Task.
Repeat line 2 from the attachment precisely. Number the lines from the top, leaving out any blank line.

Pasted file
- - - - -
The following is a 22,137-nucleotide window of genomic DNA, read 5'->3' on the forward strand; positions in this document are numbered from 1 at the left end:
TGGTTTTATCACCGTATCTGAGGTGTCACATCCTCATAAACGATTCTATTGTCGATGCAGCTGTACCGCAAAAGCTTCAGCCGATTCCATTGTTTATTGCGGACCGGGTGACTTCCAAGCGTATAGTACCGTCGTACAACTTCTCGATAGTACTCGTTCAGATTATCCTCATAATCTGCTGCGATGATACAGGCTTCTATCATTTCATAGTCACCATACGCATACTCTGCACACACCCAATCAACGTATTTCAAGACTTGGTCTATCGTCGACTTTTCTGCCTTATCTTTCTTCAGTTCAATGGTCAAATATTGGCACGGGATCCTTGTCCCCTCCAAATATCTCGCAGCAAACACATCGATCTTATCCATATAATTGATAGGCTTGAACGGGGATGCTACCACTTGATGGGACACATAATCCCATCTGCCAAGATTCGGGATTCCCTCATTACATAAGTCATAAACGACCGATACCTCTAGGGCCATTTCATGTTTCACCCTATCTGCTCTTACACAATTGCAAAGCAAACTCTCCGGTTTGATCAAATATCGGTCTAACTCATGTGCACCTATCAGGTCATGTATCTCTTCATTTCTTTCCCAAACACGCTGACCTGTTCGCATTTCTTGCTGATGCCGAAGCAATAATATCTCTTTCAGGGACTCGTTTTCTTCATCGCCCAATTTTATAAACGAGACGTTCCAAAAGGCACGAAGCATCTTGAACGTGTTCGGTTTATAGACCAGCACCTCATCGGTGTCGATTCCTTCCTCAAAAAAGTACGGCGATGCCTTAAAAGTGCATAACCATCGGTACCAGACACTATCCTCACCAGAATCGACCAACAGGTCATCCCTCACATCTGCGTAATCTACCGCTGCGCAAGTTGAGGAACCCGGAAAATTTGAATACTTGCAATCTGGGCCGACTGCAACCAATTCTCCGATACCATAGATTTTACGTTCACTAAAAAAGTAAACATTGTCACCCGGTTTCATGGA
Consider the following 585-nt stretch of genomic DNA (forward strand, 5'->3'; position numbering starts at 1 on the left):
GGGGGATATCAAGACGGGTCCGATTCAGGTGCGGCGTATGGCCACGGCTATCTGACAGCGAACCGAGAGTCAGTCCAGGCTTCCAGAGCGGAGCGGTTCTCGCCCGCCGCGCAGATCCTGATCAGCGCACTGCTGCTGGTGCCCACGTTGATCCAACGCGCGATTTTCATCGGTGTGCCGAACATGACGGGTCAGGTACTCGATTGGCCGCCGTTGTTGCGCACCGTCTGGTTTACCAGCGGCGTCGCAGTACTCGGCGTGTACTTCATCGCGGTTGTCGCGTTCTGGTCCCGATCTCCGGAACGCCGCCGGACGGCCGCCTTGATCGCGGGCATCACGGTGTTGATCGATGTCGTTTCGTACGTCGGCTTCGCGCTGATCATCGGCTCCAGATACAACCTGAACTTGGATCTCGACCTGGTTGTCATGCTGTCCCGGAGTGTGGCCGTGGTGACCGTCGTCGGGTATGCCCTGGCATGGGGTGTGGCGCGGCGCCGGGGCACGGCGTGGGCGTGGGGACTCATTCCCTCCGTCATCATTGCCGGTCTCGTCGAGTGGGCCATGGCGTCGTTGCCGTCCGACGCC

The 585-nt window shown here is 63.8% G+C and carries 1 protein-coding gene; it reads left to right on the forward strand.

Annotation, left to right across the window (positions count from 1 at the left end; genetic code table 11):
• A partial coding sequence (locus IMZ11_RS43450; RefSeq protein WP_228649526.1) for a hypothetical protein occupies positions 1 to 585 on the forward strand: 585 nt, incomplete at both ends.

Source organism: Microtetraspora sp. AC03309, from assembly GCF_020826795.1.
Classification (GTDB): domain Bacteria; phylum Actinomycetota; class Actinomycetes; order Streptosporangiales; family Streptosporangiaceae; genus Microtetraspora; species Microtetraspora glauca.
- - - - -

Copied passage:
TGGTTTTATCACCGTATCTGAGGTGTCACATCCTCATAAACGATTCTATTGTCGATGCAGCTGTACCGCAAAAGCTTCAGCCGATTCCATTGTTTATTGCGGACCGGGTGACTTCCAAGCGTATAGTACCGTCGTACAACTTCTCGATAGTACTCGTTCAGATTATCCTCATAATCTGCTGCGATGATACAGGCTTCTATCATTTCATAGTCACCATACGCATACTCTGCACACACCCAATCAACGTATTTCAAGACTTGGTCTATCGTCGACTTTTCTGCCTTATCTTTCTTCAGTTCAATGGTCAAATATTGGCACGGGATCCTTGTCCCCTCCAAATATCTCGCAGCAAACACATCGATCTTATCCATATAATTGATAGGCTTGAACGGGGATGCTACCACTTGATGGGACACATAATCCCATCTGCCAAGATTCGGGATTCCCTCATTACATAAGTCATAAACGACCGATACCTCTAGGGCCATTTCATGTTTCACCCTATCTGCTCTTACACAATTGCAAAGCAAACTCTCCGGTTTGATCAAATATCGGTCTAACTCATGTGCACCTATCAGGTCATGTATCTCTTCATTTCTTTCCCAAACACGCTGACCTGTTCGCATTTCTTGCTGATGCCGAAGCAATAATATCTCTTTCAGGGACTCGTTTTCTTCATCGCCCAATTTTATAAACGAGACGTTCCAAAAGGCACGAAGCATCTTGAACGTGTTCGGTTTATAGACCAGCACCTCATCGGTGTCGATTCCTTCCTCAAAAAAGTACGGCGATGCCTTAAAAGTGCATAACCATCGGTACCAGACACTATCCTCACCAGAATCGACCAACAGGTCATCCCTCACATCTGCGTAATCTACCGCTGCGCAAGTTGAGGAACCCGGAAAATTTGAATACTTGCAATCTGGGCCGACTGCAACCAATTCTCCGATACCATAGATTTTACGTTCACTAAAAAAGTAAACATTGTCACCCGGTTTCATGGA